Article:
The change, for me, began with the bombing of Iraq in December 1998 and was completed by the Kosovo war in 1999. I opposed both operations, partly out of a revulsion for militarism but mainly because the latter war was patently incompatible with the doctrine of national sovereignty. (Indeed, it was deliberately intended to be so.) I quickly came to the conclusion that Washington wanted to create a supra-national New World Order as dangerous for the freedom of nations as the equally supra-national super-structure being set up in Brussels.

I also had the opportunity, through my membership of the British Helsinki Human Rights Group (now defunct), to observe political developments throughout the post-Communist world from 1998 onwards. I saw how American political operatives, from the Left and the Right, worked to ensure the victory at elections of their favoured politicians, often at the expense of the popular will and often thereby bringing back to power old Communists or people involved in organised crime. Whether these operations were conducted by the left-wing National Democratic Institute or the right-wing International Republican Institute, they pursued the same policy of doing down patriotic politicians keen to protect their countries’ interests and instead brought to power those who were only too ready to sell them out, usually to American corporate interests. That they pursued the same policies is no surprise: both NDI and IRI and funded by the same government body, the National Endowment for Democracy, which must now count as one of the most professional “regime change” agencies in the history of the world.

It was of course Bill Clinton who fought the Kosovo war. But the same policy of aggressive foreign policy has been continued, and massively amplified, by George W. Bush. Where Clinton invoked the (bogus) claims of universal human rights for his wars, Bush invoked U.N. Security Council Resolutions (as his father had done in 1990) to justify his drive for absolute American hegemony in the name of an international system based on a complete confusion between international relations and policing – the “war on terror”. These plans have been amply laid out by politicians on the Left and Right in America, from Zbigniew Brzezinski to Paul Wolfowitz. But, just as each French president is worse than his predecessor, so the Clinton years now seen like a golden age.

Have I changed or has the world? To be sure, I have partly changed. Many of my political friends now are on the Left. My book on the Milosevic trial was published by a very left-wing publisher (Pluto Press, the former publishing house of the Socialist Workers’ Party) and the preface was written by the notoriously left-wing former US Attorney General, Ramsey Clark, who has embraced every anti-American cause from the Sandinistas to Saddam Hussein. Ten years ago, this would not have happened.

But the change in me is not that I have become left-wing. It is that I have ceased to think (I hope) in terms of taboos. Much of what passes for thought on the Right in Britain is in fact nothing other than the searching out of intellectual tram-lines on which to base one’s views. Opinions are severely hedged around with taboos. If someone is critical of America, for instance, he must be a Marxist. Having defended a number of deeply unpopular causes (especially that of the former Yugoslav president, Slobodan Milosevic) I believe that I can say that my thinking is taboo-free and that I instead analyse matters not tribally but instead on the basis of the facts.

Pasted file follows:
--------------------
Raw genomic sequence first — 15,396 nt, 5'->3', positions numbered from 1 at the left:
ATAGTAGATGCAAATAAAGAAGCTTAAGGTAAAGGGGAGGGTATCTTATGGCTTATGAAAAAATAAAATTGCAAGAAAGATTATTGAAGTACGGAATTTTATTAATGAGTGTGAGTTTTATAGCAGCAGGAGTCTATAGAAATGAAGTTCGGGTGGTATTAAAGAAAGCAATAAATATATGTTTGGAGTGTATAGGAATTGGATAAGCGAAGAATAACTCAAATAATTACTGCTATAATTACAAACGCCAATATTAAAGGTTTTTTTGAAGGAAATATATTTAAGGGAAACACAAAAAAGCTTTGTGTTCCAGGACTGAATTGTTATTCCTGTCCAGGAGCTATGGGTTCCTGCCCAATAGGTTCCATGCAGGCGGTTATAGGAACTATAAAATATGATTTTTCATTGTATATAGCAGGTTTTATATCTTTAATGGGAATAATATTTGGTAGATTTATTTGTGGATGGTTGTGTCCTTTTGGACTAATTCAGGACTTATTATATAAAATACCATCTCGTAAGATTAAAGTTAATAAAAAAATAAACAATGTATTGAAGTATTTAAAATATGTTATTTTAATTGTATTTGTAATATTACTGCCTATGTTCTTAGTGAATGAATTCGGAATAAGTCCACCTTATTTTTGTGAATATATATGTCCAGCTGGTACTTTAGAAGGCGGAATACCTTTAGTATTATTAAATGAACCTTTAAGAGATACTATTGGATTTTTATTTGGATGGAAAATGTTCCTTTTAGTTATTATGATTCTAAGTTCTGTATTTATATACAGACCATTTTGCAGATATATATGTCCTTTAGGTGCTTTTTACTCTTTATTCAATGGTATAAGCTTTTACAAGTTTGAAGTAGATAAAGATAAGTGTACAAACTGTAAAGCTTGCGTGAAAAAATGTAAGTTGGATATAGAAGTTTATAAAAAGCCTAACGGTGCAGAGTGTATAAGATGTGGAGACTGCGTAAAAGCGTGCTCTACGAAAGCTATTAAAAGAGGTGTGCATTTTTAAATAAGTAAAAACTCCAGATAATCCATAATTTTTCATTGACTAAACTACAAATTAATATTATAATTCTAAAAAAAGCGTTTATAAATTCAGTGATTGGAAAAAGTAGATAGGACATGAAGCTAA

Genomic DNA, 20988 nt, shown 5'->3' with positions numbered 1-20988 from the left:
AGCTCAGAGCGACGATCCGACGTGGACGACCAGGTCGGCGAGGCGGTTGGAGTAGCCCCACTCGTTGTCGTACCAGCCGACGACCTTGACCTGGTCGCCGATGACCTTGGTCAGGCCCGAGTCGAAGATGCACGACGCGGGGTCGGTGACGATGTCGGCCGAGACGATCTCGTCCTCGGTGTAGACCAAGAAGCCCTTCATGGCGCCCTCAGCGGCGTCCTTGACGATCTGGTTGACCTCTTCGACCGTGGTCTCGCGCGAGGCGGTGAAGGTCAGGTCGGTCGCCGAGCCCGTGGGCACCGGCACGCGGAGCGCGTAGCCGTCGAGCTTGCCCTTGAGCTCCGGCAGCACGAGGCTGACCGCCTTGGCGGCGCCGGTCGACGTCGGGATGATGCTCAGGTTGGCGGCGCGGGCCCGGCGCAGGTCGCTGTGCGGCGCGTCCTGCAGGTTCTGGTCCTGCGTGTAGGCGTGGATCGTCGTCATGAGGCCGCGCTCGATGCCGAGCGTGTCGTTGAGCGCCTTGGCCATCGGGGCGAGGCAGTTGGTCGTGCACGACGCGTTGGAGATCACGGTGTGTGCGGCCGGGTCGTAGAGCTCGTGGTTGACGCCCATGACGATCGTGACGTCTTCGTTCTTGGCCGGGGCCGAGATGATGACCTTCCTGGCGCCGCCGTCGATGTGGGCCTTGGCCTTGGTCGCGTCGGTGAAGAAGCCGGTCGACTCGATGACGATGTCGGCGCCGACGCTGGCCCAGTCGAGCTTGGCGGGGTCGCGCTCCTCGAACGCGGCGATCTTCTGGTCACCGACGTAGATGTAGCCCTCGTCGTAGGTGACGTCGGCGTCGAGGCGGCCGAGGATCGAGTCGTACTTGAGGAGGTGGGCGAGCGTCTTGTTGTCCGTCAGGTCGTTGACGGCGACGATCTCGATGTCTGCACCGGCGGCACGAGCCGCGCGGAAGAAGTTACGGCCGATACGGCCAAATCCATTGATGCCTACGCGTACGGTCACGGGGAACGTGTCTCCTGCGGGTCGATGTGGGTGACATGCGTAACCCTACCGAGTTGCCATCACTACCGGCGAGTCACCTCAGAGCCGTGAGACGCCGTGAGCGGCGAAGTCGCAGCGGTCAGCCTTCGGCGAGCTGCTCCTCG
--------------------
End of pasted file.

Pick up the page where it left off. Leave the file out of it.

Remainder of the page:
The facts, as I see them, is that the cause of conservatism has been decisively abandoned by the Right in Britain, America and elsewhere. The Right in those countries is simply in favour of big business and turbo-capitalism which, as Chesterton said, is simply a way of centralising power (and capital) on a par with Communism. In America, the link to the arms industry is particularly worrying, since of course the arms industry entertains a particularly close relationship with the state. The Right in America under George Bush has become statist both in the sense that it believes in ever greater defence spending, and also in the fact that it bases American national identity on the country’s military in a way reminiscent of Germany-Prussia in the late 19th and early 20th century.

Even more profoundly, I am convinced that the neo-conservatism which unites both Bush and Clinton (including Hillary) is a revolutionary creed which has nothing whatever to do with conservatism. I have argued this view at length in The Spectator and The American Conservative. To put it briefly, neo-conservatism is a profoundly revolutionary ideology which betrays all the characteristics I, as a Catholic and a conservative, hate most. It is militaristic and millenarian; it is moralistic and Manichean; it is revolutionary and ruthless. Not only does it have its roots in Trostkyism (Irving Kristol boasted in 1983 that he was still proud of having joined the Fourth International, two years after Trotsky founded it); it remains an overtly revolutionary force with all the potential for wreaking havoc which many other revolutionary movements in history have displayed. Until that ideology is destroyed, until the stranglehold which the military-industrial complex has over the political class in America, and until a counter-weight to American hegemony emerges which permits the re-emergence of a multi-polar world order and the balance of power, the world will never be at peace.